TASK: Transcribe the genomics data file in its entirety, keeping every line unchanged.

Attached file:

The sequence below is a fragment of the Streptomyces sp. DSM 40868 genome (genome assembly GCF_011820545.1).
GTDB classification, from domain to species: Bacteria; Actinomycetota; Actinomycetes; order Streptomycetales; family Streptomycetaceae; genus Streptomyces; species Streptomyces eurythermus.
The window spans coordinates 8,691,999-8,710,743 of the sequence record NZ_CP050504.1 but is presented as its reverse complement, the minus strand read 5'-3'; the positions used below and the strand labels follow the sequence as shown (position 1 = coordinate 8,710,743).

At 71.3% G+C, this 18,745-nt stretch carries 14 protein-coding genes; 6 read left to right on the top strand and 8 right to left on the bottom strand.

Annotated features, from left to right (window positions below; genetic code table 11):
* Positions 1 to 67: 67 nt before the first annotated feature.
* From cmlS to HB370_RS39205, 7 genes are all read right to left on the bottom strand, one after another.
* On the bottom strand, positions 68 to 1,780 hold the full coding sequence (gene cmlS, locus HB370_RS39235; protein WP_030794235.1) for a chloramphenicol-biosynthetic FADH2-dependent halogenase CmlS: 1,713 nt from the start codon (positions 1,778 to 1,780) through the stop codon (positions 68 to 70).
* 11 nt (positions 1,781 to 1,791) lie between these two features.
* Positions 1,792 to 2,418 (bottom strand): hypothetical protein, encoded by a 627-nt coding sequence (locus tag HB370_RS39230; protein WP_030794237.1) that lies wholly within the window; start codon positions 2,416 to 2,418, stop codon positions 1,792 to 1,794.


The sequence below is a fragment of the Streptomyces sp. DSM 40868 genome (genome assembly GCF_011820545.1).
GTDB classification, from domain to species: Bacteria; Actinomycetota; Actinomycetes; order Streptomycetales; family Streptomycetaceae; genus Streptomyces; species Streptomyces eurythermus.
The window spans coordinates 8,691,999-8,710,743 of the sequence record NZ_CP050504.1 but is presented as its reverse complement, the minus strand read 5'-3'; the positions used below and the strand labels follow the sequence as shown (position 1 = coordinate 8,710,743).

At 71.3% G+C, this 18,745-nt stretch carries 14 protein-coding genes; 6 read left to right on the top strand and 8 right to left on the bottom strand.

Annotated features, from left to right (window positions below; genetic code table 11):
* Positions 1 to 67: 67 nt before the first annotated feature.
* From cmlS to HB370_RS39205, 7 genes are all read right to left on the bottom strand, one after another.
* On the bottom strand, positions 68 to 1,780 hold the full coding sequence (gene cmlS, locus HB370_RS39235; protein WP_030794235.1) for a chloramphenicol-biosynthetic FADH2-dependent halogenase CmlS: 1,713 nt from the start codon (positions 1,778 to 1,780) through the stop codon (positions 68 to 70).
* 11 nt (positions 1,781 to 1,791) lie between these two features.
* Positions 1,792 to 2,418 (bottom strand): hypothetical protein, encoded by a 627-nt coding sequence (locus tag HB370_RS39230; protein WP_030794237.1) that lies wholly within the window; start codon positions 2,416 to 2,418, stop codon positions 1,792 to 1,794.